Unwritten Histories

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Tag: Canada 150

Why Does Canada150 Give Canadian Historians a Headache?

Why canada150 gives historians a headache

*Danielle Robinson get the credit for coming up with this title! She’s hilarious. 😉

So, in case you’ve been living under a rock for the past six months, you know that this year Canada is celebrating it’s 150th birthday. While July 1st is technically the day that Canada was “born,” governments at all levels as well as a range of institutions have events planned for the entire year. I’ve mentioned a couple of these on various roundups, like the Canada150 series that many newspapers are running, featuring locals who made significant contributions to Canadian history.

All this sounds great, right?

So why is it that so many historians (and others) are endlessly grumbling about Canada150? Are we all killjoys? Do we hate Canada? Are we secretly lizard-people planning to take over the world? While I can’t comment on the last question 😉 I can tell you that no, most historians aren’t killjoys, nor do we hate Canada. But there are very important reasons why Canada150 is a very problematic campaign. So in today’s blog post, I’m going to talk about a few of the reasons why many Canadian historians start gnashing their teeth whenever someone brings up Canada150.

 

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Canadian History Roundup – Week of February 26, 2017

Canadian History Roundup February 26th, 2017

Housewives! Wage war on Hitler (1941-42). Canada. Dept. of Public Information. Toronto Public Library. Public Domain.

The latest in blog posts, news, and podcasts from the world of Canadian history.

 

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Canadian History Roundup – Week of February 19, 2017

Dorchester Street, Montreal, St. James' Club on the other side of the Portico. 1881-1882. Arthur Elliot. Peter Winkworth Collection. Library and Archives Canada, e000996428. CC by 2.0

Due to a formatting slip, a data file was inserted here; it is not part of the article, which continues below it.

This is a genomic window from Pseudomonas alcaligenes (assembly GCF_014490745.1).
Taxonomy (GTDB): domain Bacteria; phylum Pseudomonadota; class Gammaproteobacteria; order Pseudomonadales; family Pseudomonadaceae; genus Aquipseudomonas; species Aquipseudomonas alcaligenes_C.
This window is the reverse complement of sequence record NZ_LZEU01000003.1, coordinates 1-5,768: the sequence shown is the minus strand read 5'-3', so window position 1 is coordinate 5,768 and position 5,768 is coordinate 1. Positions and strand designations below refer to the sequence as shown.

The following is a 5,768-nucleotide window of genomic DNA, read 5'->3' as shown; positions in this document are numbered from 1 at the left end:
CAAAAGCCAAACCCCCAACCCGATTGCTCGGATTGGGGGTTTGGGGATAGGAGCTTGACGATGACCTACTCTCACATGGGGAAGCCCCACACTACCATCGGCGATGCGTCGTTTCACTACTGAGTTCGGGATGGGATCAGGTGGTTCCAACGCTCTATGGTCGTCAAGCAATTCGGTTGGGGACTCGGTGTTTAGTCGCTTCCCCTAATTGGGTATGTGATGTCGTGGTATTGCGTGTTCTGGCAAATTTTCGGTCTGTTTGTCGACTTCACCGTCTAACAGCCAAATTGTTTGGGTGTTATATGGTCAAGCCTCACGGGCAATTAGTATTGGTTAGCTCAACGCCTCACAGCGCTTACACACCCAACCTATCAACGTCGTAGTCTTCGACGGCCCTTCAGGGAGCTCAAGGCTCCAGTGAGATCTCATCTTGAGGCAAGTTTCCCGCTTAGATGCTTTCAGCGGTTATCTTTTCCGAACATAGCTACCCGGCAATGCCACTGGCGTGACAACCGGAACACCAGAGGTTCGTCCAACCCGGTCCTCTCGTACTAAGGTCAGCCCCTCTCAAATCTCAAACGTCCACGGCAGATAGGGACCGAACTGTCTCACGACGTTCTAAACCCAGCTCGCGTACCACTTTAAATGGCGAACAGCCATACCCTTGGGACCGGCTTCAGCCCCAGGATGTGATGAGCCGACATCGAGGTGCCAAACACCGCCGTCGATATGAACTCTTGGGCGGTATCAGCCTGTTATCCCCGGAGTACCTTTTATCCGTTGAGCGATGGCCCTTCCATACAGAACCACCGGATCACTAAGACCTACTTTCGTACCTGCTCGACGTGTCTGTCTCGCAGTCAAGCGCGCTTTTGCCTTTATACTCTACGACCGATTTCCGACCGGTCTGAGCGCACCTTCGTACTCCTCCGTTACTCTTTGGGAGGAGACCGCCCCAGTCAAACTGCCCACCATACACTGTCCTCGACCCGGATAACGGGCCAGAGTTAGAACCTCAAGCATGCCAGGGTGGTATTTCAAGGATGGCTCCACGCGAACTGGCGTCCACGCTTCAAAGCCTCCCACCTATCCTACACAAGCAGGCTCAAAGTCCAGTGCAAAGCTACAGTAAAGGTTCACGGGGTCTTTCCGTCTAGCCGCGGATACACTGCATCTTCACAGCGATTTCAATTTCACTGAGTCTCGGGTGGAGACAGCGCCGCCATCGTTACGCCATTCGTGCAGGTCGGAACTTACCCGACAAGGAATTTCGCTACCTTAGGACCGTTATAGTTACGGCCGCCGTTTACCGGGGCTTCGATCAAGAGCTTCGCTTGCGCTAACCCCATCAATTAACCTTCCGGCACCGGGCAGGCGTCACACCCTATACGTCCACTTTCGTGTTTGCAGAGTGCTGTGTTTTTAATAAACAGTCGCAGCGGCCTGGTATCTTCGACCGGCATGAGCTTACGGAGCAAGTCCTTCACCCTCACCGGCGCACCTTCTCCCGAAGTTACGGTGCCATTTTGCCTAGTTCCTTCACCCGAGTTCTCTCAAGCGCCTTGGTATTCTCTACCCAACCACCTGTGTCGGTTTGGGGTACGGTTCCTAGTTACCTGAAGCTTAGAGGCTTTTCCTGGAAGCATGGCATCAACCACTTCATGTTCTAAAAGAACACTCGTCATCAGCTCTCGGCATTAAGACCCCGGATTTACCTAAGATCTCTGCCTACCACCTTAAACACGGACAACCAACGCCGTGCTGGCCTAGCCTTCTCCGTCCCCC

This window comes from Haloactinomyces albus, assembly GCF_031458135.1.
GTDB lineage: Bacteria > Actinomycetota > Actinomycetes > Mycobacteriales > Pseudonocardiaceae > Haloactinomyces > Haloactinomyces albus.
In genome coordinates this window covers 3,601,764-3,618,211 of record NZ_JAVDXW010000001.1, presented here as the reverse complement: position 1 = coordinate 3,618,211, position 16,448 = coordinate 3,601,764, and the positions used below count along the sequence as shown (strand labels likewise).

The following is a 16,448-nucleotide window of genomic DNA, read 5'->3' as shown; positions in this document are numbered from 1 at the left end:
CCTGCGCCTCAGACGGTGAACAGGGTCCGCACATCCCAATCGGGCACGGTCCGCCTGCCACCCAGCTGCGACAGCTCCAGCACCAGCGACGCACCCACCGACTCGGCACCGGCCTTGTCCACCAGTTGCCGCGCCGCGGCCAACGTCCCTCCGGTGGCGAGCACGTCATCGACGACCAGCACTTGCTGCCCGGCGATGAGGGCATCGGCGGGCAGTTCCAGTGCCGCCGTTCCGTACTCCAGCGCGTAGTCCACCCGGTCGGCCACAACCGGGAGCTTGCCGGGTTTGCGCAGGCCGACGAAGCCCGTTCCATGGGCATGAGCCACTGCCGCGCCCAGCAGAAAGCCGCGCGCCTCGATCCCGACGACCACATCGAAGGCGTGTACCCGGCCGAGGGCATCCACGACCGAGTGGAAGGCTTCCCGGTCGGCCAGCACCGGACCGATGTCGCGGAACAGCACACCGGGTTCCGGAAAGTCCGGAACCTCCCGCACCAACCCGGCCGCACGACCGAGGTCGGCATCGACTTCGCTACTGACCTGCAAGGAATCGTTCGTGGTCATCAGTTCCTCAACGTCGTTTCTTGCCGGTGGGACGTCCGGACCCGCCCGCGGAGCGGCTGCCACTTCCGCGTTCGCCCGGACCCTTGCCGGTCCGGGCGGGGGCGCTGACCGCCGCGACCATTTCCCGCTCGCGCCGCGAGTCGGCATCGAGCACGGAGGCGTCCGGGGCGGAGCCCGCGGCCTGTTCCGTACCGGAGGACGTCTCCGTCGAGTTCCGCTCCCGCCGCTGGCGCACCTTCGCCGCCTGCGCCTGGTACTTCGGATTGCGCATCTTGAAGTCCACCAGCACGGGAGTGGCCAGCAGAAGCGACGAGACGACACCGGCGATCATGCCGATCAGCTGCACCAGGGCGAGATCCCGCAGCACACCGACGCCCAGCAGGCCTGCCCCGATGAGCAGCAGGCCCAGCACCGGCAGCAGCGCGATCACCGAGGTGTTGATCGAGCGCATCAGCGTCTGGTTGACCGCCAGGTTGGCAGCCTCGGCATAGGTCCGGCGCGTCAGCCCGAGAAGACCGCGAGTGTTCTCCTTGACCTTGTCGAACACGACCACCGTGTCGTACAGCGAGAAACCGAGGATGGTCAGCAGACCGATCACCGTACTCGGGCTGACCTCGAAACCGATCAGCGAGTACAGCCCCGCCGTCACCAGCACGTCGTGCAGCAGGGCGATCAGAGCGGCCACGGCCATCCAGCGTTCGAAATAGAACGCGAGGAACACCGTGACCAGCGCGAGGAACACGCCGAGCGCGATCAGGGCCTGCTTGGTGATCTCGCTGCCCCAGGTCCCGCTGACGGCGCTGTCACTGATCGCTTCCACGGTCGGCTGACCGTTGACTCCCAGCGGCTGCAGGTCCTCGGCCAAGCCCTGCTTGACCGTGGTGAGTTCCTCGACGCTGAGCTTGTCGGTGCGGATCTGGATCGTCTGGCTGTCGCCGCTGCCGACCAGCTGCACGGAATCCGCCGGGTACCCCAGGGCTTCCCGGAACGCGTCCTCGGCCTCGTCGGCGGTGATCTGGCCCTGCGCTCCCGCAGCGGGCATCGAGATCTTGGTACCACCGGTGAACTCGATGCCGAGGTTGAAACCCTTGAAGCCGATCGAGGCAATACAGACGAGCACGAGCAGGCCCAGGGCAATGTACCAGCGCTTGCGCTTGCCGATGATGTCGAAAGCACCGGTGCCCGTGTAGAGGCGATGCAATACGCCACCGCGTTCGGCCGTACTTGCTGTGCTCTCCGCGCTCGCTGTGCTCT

Dorchester Street, Montreal, St. James’ Club on the other side of the Portico. 1881-1882. Arthur Elliot. Peter Winkworth Collection. Library and Archives Canada, e000996428. CC by 2.0

 

The latest in blog posts, news, and podcasts from the world of Canadian history.

 

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Canadian History Roundup – Week of January 29, 2017

"You Go Over Big With Me, Valentine", 1900-1960. Source: McCord Museum.

“You Go Over Big With Me, Valentine”, 1900-1960. C271_B8.14 Source: McCord Museum.

The latest in blog posts, news, and podcasts from the world of Canadian history.

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Canadian History Roundup – Week of January 22, 2017

A poster advertising the film “Northern Patrol,” features Kirby Grant as a Mountie rescuing a damsel in distress, aided by his faithful dog Chinook, 1953. Library and Archives Canada, e010779201. CC by 2.0

A poster advertising the film “Northern Patrol,” features Kirby Grant as a Mountie rescuing a damsel in distress, aided by his faithful dog Chinook, 1953. Library and Archives Canada, e010779201. CC by 2.0

 

The latest in blog posts, news, and podcasts from the world of Canadian history.